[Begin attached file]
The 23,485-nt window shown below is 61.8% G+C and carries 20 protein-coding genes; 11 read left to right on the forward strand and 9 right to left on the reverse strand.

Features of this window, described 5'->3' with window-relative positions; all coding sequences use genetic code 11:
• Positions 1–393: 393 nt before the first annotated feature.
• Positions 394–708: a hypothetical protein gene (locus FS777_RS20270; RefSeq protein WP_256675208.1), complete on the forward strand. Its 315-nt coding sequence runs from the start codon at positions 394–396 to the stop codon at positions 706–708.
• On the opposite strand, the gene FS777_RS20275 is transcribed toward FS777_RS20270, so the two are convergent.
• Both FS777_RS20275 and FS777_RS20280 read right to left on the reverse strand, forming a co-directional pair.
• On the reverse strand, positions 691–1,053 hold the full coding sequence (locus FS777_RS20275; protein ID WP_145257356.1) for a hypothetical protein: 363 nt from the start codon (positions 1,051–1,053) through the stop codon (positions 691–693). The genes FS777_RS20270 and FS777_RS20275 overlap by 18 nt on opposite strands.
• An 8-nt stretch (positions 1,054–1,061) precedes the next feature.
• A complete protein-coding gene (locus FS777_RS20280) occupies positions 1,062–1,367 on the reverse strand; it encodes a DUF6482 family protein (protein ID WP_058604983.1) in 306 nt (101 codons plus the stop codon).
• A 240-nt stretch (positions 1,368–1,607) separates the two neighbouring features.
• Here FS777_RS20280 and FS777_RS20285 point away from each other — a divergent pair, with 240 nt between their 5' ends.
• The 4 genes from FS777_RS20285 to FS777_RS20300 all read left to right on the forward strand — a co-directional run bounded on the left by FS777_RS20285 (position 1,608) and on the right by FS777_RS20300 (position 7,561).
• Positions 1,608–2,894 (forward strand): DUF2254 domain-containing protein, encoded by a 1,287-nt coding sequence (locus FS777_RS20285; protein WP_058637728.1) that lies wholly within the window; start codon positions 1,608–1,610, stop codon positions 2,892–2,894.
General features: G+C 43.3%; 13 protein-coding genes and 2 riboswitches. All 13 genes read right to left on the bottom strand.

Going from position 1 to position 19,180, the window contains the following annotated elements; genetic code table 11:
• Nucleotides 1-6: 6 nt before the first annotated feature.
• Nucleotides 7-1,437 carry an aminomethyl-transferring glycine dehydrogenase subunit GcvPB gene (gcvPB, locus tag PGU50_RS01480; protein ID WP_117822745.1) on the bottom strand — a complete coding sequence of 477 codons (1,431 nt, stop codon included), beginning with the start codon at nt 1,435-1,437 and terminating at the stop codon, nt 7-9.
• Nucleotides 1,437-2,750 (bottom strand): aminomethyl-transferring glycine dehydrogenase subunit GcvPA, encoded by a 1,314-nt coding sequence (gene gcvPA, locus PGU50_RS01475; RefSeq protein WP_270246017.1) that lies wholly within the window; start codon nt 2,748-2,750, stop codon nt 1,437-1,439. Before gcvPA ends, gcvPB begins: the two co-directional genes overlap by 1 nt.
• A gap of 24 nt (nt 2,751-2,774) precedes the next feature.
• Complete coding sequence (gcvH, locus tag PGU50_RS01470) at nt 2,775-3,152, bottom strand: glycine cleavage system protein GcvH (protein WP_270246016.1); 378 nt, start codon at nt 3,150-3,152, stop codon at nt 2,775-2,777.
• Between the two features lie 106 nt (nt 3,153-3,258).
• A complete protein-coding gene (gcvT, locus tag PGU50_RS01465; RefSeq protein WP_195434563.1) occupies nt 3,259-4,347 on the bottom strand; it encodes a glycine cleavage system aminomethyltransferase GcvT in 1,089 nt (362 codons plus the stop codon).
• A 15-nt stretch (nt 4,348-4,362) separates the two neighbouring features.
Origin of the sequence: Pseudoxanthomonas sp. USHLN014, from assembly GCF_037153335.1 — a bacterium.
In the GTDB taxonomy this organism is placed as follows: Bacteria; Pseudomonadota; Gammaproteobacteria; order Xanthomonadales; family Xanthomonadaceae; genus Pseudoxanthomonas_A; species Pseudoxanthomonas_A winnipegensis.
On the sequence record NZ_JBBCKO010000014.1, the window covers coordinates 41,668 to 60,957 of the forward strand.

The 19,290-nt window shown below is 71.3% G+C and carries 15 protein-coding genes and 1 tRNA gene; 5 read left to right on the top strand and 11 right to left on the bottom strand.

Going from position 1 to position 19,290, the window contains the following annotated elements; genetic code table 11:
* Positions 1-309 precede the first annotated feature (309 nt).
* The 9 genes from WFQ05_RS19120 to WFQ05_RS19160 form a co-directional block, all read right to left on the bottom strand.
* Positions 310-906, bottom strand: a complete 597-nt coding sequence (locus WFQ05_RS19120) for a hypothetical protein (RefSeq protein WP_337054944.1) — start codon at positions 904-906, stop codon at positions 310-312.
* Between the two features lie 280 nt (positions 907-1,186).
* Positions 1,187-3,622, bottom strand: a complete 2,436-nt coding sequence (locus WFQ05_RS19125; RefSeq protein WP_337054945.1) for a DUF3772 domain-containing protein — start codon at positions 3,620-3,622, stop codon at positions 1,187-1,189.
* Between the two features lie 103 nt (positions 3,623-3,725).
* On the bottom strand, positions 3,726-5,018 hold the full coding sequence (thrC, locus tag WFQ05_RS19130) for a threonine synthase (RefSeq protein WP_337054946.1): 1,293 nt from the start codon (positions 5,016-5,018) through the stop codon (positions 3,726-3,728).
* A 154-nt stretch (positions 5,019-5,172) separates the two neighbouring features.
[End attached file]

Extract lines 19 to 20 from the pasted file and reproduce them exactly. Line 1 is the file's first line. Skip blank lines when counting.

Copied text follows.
• A gap of 24 nt (nt 2,751-2,774) precedes the next feature.
• Complete coding sequence (gcvH, locus tag PGU50_RS01470) at nt 2,775-3,152, bottom strand: glycine cleavage system protein GcvH (protein WP_270246016.1); 378 nt, start codon at nt 3,150-3,152, stop codon at nt 2,775-2,777.